My husband and I have both been self-employed for the last 5 years. To compensate for the roller coaster incomes, we have 2 budget plans we use. Plan #1 is our regular spending plan. It’s what we would regularly spend in a month for basic living expenses and regular deposits into savings, college funds for the kids, and extra mortgage payments. Plan #2 is our skimpy spending plan. It’s about $1000 less than our regular plan and pays all of our fixed expenses (mortgage & utilities) with drastically reduced or zero amounts for variable expenses and savings. We also live off last month’s income, so we know several weeks in advance if we have a skimpy month coming up and can prepare mentally for it.
That’s great to have a lush and a lean plan depending on what the month looks like. I think having the time to mentally prepare for the month ahead is a wonderful part of being a month ahead. It’s nice to not have time to scramble, but be relaxed and prepare.
My husbands income changes weekly, but we know we will have X every single week. Noy exactly like your situation, but it does keep us on our toes. I only plan on X since I know that amount is coming and, however, much YZ is it goes to savings and our debt.
You plan sounds like a good plan to me, and you sound like you’re in great spirits about the whole situation. Hopefully all goes well and you husband gets to go out on his own! 🙂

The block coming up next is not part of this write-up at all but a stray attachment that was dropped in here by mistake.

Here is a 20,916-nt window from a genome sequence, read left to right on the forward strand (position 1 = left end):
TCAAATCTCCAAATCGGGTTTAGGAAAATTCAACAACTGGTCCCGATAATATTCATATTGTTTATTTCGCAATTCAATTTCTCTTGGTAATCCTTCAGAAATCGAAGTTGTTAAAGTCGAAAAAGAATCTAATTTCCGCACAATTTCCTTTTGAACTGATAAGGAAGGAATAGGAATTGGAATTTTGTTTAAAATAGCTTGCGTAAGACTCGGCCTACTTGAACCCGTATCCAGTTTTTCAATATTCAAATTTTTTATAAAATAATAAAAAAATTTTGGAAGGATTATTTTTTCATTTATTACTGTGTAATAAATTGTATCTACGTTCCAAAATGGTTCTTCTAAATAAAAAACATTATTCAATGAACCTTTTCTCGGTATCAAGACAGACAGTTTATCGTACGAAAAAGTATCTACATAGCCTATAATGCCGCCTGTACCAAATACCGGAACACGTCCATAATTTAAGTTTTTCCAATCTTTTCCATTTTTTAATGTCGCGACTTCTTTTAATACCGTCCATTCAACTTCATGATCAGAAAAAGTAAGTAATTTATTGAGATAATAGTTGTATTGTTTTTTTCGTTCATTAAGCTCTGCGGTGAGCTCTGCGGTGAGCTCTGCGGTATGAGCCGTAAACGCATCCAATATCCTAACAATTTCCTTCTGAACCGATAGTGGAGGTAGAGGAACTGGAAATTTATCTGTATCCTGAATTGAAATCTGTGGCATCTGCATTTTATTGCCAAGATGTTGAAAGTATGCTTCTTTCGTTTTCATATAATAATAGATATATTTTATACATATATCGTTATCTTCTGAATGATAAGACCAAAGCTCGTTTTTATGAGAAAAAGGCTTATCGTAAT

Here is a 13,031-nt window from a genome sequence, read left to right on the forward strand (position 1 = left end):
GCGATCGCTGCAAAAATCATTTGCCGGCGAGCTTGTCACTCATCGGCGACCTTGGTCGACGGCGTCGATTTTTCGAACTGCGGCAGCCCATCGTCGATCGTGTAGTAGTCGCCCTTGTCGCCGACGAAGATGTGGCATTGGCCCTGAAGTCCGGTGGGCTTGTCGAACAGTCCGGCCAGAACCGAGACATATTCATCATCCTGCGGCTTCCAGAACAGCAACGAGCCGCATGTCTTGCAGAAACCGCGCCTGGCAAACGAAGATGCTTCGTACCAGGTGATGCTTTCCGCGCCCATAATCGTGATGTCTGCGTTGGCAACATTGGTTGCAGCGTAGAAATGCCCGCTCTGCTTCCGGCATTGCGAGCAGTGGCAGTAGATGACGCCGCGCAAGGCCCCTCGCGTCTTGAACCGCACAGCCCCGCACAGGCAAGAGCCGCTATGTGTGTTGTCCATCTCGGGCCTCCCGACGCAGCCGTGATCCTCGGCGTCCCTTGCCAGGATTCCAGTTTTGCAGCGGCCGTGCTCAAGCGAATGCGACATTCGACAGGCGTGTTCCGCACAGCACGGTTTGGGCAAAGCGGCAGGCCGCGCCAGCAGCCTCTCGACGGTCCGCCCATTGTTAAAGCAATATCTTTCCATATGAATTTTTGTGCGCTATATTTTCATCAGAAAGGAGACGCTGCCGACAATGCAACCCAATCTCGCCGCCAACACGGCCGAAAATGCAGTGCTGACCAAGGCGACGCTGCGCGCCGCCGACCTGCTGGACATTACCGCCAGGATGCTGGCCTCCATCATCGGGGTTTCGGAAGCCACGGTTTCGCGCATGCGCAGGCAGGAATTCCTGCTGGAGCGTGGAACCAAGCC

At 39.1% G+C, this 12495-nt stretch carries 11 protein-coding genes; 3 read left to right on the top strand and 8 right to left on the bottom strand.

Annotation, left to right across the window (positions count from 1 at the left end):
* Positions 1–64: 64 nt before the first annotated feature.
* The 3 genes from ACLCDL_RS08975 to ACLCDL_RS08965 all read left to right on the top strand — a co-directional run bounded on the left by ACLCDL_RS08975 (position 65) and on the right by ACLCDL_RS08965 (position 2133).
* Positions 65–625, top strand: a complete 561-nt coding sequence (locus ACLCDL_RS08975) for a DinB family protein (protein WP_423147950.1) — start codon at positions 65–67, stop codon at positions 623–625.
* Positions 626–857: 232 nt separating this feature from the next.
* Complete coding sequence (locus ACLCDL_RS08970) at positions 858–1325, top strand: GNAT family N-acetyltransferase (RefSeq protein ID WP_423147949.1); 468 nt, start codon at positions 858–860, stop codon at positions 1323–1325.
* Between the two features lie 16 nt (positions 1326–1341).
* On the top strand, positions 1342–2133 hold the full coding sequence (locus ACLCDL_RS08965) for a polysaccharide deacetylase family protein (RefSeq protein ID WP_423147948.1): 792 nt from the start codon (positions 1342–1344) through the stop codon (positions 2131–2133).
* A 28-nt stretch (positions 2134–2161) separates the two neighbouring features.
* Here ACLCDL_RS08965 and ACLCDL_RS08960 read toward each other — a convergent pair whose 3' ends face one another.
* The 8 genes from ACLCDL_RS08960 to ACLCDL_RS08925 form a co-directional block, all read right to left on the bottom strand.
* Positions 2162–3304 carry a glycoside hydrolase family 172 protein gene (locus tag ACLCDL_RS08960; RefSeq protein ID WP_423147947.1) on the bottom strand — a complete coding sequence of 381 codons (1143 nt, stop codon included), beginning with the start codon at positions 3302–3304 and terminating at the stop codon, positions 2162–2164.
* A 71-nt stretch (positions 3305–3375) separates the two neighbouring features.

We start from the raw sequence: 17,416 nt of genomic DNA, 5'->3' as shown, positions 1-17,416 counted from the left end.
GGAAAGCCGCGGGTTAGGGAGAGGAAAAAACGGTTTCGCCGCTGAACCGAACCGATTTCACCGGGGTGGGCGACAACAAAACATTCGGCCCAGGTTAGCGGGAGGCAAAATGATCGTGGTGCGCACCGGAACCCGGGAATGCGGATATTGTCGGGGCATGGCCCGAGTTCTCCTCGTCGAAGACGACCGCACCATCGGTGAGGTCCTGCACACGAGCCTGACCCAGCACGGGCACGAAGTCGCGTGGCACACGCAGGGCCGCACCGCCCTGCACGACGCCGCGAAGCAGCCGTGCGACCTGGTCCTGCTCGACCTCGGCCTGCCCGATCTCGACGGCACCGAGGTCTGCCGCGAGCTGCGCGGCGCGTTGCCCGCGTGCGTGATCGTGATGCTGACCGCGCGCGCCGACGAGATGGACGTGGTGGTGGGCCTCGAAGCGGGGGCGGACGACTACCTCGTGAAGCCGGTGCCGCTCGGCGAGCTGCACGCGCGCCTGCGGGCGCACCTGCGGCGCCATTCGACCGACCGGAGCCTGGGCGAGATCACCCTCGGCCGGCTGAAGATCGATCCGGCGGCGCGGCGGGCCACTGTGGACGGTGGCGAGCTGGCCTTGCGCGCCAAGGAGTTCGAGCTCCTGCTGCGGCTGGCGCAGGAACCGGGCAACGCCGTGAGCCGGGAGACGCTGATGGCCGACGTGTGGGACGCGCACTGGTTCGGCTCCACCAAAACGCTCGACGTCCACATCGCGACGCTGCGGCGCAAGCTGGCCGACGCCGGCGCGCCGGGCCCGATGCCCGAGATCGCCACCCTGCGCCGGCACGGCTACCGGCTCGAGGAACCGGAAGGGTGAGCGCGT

That’s nice to have a base pay that you can rely on and live off. Having everything beyond X as “gravy” to go toward savings a debt is great!
We’ve lived on last month’s income since we were married 5 years ago. My husband left a full-time salary job to become a freelance web designer a year ago and we were so glad we had put things in place to ease our transition. Things are interesting but a lot less stressful than if we’d be living paycheck to paycheck! I recommend to all newlyweds that they try to get on the “live on last month’s income” system as soon as they can!
That is great newly wed advice! That’s awesome that you’ve been doing it for 5 years!
Mike B. says
It also depends what your minimum to “keep the lights on” would be. The minimum that you *have to have* in a month not to substantially impact your quality of life. If there’s any reasonable chance that a month’s income would be below that, you’ll also want enough of a buffer built up to make up the difference. That’s probably rare for you, since you have house/utilities from family, but not for most. If it’s very rare, a healthy emergency fund would do.